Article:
How the Parental Bill of Rights Applies When it Comes Time to Create a Parenting PlanFor parents who have “survived” the divorce and who are doing their best to make their new relationship as co-parents work, understanding their custody rights can help alleviate a lot of confusion and frustration. For single parents who have never been married to their child’s other parent, it can be helpful to know what your rights are so that you can respect the rights of your co-parent, and so that you can know when your rights are not being respected and take action when necessary. Every Parenting Plan is different, and knowing your rights before you start may help you and your co-parent work together more easily (or give you and your attorney a stronger case if the other parent refuses to compromise or see reason).

Changes in the law

Tennessee enacted a law in 2011 requiring judges to give both parents as much parenting time as possible. Tennessee Code Annotated, Section 36-6-106(a) states:

“In taking into account the child’s best interest, the court shall order a custody arrangement that permits both parents to enjoy the maximum participation possible in the life of the child consistent with the factors set out below, the location of the residences of the parents, the child’s need for stability and all other relevant factors.”

The former standard granted one parent (often, but not always, the mother) primary residential custody, while the other parent had visitation every other weekend, some holidays and a few weeks in the summer. This newer version of the law should allow for a more equal partnership between parents when it comes to raising their children, but many judges still default to the more “traditional” version of custody. Judges still have many factors to consider when determining parenting time arrangements, which is why you want the counsel an experienced Nashville family law attorney when it comes time to create your parenting plan.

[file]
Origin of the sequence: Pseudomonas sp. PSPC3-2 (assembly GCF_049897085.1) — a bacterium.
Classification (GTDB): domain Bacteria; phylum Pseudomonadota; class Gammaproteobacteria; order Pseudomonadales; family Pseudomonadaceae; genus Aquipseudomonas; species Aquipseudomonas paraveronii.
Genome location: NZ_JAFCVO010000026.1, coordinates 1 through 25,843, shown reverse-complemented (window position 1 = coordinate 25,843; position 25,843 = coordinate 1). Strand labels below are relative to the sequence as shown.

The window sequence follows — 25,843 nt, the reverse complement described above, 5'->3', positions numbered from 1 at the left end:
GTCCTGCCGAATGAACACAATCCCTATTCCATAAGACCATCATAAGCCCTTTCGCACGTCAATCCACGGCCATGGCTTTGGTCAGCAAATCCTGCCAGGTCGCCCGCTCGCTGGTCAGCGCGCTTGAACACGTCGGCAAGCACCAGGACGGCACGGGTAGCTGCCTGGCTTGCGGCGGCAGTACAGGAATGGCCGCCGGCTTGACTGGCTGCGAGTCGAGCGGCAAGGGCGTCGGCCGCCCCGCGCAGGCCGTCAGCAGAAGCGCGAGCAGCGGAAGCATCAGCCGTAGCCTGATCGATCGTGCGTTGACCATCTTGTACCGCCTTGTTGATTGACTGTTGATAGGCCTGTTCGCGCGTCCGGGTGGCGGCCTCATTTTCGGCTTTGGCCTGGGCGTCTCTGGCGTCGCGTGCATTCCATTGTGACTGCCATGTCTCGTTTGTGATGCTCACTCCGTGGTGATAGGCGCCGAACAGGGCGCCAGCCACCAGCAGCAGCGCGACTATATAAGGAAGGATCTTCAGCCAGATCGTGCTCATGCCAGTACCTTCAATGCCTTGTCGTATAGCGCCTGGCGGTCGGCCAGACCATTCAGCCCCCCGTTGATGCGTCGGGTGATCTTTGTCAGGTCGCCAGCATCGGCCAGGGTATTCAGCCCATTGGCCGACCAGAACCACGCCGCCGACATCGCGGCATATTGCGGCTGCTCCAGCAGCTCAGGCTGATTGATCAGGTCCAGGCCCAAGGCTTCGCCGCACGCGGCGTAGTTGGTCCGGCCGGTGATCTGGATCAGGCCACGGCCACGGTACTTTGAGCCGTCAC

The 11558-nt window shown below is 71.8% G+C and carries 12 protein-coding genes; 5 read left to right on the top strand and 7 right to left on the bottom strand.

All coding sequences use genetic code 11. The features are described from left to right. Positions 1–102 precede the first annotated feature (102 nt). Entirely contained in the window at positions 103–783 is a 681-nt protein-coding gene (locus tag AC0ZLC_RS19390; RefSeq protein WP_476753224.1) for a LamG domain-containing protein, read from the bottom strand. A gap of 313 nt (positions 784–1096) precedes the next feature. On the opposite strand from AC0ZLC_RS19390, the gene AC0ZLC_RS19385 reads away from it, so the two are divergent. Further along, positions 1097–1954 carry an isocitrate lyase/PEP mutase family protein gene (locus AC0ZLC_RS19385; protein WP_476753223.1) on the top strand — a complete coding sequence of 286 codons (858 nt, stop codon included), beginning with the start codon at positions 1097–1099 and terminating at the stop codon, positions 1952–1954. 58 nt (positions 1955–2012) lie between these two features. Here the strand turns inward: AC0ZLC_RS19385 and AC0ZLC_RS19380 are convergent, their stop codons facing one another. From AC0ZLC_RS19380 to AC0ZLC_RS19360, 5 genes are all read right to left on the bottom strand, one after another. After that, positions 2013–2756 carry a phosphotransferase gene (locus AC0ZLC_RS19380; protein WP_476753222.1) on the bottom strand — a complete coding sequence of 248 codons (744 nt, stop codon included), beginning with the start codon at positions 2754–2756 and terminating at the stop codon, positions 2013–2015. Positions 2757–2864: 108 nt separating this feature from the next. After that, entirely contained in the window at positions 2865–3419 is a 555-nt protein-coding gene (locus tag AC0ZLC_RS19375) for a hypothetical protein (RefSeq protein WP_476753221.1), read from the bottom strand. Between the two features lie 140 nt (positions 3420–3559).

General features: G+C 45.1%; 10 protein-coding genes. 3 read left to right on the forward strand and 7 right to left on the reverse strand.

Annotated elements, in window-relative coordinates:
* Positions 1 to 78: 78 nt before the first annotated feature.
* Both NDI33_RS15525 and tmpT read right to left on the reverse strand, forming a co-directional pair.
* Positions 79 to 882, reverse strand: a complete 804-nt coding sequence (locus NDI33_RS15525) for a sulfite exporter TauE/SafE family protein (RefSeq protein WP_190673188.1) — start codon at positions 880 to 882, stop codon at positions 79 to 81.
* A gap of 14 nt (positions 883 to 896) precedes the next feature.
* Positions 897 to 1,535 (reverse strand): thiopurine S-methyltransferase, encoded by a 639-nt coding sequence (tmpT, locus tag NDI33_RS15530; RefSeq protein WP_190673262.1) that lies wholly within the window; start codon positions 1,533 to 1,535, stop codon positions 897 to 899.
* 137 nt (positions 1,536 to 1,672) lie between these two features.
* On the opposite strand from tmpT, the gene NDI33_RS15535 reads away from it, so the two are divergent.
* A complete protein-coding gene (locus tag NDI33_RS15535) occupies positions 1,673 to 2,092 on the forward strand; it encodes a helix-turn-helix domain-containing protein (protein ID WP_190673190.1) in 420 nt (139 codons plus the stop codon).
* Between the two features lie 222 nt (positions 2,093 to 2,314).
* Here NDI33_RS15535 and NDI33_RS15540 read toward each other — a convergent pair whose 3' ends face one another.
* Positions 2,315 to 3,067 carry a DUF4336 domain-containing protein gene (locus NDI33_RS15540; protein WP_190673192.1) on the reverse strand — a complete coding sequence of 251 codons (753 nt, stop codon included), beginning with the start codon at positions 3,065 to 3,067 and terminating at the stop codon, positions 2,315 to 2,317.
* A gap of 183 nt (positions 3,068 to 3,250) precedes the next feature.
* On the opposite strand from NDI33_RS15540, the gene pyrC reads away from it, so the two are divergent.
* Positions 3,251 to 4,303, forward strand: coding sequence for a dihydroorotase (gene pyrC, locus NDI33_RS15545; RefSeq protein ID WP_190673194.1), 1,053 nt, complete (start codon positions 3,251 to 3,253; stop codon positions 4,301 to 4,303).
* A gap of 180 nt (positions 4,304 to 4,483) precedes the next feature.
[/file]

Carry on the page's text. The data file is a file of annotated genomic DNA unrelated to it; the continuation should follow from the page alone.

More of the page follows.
A few years after the bill was enacted, Tennessee lawmakers further clarified what is and is not permitted with regard to child custody, parental rights and parenting time schedules. The bill came to be known as the Tennessee Parental Bill of Rights, and it clarifies the rights each parent has regardless of whether the child is living with or visiting the other parent. The actual text of the law, T.C. Ann. §36-6-110, can be found here.

Under this Bill of Rights, both parents have certain rights, including:

  • Unimpeded telephone conversations when the child is with the other parent
  • Send uncensored mail
  • Receive notice of illness, hospitalization or death of the child within 24 hours of the incident
  • Receive copies of school records, reports cards, test scores and any other records that are made available to parents
  • Receive copies of the child’s medical records
  • Be free of unwanted, derogatory remarks made by the other parent to or in the presence of the child

Parenting time disputes can become emotional and volatile, but it is important to know that child custody orders have the force of law. If your co-parent is not abiding by the agreement, you can and should notify your Nashville family law attorney and find out what your legal options are.

Do you ever wonder exactly what your rights are as a co-parent? Are you having difficulties with a co-parent that is trying to deprive you of your court-ordered parenting time? Working with an experienced Nashville divorce attorney can help you resolve those differences and create a workable plan that will support the needs of your child into the future. Please call 615-391-4200 or fill out our contact form to reserve your consultation with the experienced legal team at Miller Upshaw Family Law, PLLC.